Close games and a worn out bullpenBy
The Yankees went into last night’s game against the Rays with a team 112 wRC+, tied with the Cardinals for the second best in baseball behind the Rangers (113). Their 373 runs scored were only the sixth-most in baseball though, thanks in large part to their struggles with men in scoring position. That has started to correct itself a bit — they hit .304/.370/.609 with RISP during the recent homestand and went 3-for-9 last night — but there’s still quite a bit of work to be done in that department.
As a result, the Yankees have played an awful lot of close games in recent weeks. During their 20-7 rampage through the month of June, they won just eight games by more than three runs and only five by more than four runs. Five of their last seven wins have been decided by two runs or less. The Yankees average 4.76 runs per game and they don’t seem to deviate from that too much, especially of late. Only thrice this season have they scored double-digit runs and only ten times have they scored eight or more. That’s about once every ten days.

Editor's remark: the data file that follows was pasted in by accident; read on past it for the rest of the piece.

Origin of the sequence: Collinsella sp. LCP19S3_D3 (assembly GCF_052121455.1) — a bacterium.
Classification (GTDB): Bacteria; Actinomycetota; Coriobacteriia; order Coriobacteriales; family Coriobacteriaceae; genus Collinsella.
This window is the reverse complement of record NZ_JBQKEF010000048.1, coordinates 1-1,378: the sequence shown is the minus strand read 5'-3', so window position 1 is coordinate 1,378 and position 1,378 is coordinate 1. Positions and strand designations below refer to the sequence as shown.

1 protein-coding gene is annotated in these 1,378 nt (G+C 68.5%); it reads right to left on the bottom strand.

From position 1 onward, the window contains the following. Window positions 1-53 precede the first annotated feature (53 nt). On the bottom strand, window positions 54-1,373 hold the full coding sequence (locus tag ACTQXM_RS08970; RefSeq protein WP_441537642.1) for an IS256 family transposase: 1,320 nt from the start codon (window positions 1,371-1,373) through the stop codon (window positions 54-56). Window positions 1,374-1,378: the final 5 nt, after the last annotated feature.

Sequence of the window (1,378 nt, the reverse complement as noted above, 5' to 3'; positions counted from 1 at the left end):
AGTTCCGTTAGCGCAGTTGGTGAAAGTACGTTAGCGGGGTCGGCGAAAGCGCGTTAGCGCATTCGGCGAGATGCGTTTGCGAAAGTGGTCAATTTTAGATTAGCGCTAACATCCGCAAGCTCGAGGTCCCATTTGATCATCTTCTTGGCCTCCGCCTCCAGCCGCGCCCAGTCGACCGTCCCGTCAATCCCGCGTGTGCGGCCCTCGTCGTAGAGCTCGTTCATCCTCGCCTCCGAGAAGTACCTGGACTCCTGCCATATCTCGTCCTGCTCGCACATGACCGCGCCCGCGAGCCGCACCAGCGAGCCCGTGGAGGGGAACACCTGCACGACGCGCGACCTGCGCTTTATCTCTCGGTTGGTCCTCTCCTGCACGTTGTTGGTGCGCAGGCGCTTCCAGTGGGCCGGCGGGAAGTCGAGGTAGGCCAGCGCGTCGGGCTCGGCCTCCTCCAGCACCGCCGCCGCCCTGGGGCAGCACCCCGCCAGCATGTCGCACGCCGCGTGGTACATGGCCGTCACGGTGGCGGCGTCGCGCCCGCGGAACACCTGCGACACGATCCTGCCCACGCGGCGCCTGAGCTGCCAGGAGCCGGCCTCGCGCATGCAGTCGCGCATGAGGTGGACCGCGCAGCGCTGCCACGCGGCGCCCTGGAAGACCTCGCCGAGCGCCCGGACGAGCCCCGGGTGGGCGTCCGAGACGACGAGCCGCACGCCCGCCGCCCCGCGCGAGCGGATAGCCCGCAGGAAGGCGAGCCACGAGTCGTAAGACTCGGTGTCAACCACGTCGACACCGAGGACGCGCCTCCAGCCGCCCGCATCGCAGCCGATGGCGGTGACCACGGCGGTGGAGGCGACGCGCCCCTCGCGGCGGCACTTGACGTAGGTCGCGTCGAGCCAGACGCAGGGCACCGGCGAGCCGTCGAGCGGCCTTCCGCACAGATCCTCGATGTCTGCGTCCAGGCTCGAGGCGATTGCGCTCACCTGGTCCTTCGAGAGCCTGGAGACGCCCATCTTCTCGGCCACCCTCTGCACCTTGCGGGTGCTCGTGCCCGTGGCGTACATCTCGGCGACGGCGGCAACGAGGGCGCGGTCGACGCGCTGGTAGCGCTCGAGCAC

All of these close games have forced Joe Girardi to use his bullpen a bit more heavily than I’m sure he would like. Boone Logan has already appeared in 40 games this season and is on pace for 82 appearances, which would easily be the largest workload by a reliever during the Joe Girardi era*. Both Rafael Soriano and Cory Wade (before he was sent down) were on pace for 69 appearances prior to last night, and Clay Rapada is on pace for 76 appearances as well. That last one isn’t a huge concern though, Rapada has thrown more than ten pitches in an outing just 17 (!) times this year. Even the recently acquired Chad Qualls is on pace for about 68 appearances this year thanks to his time with the Phillies.
The Yankees have been playing very well for several weeks now and that’s wonderful, but they’ve also been playing an abnormally high number of close games — I’m talking games decided by two or three runs, stuff like that — as well. The team’s core relievers are starting to see their workloads climb — check out the Bullpen Workload page, it’s not just appearances, it’s also all the times these guys warm up and don’t get into the game — and that can be a problem. Hopefully the offense can start breaking some games open in the middle innings and Girardi’s primary relievers can get some extra rest down the stretch in the second half, because the pace these guys are on right now will put them in the danger zone as far as late-season burnout goes.
* The “record” currently belongs to 2010 Joba Chamberlain, who appeared in 73 games. 2009 Phil Coke (72) and 2011 David Robertson (70) are the only other relievers to appear in at least 70 games during Girardi’s four full seasons at the helm.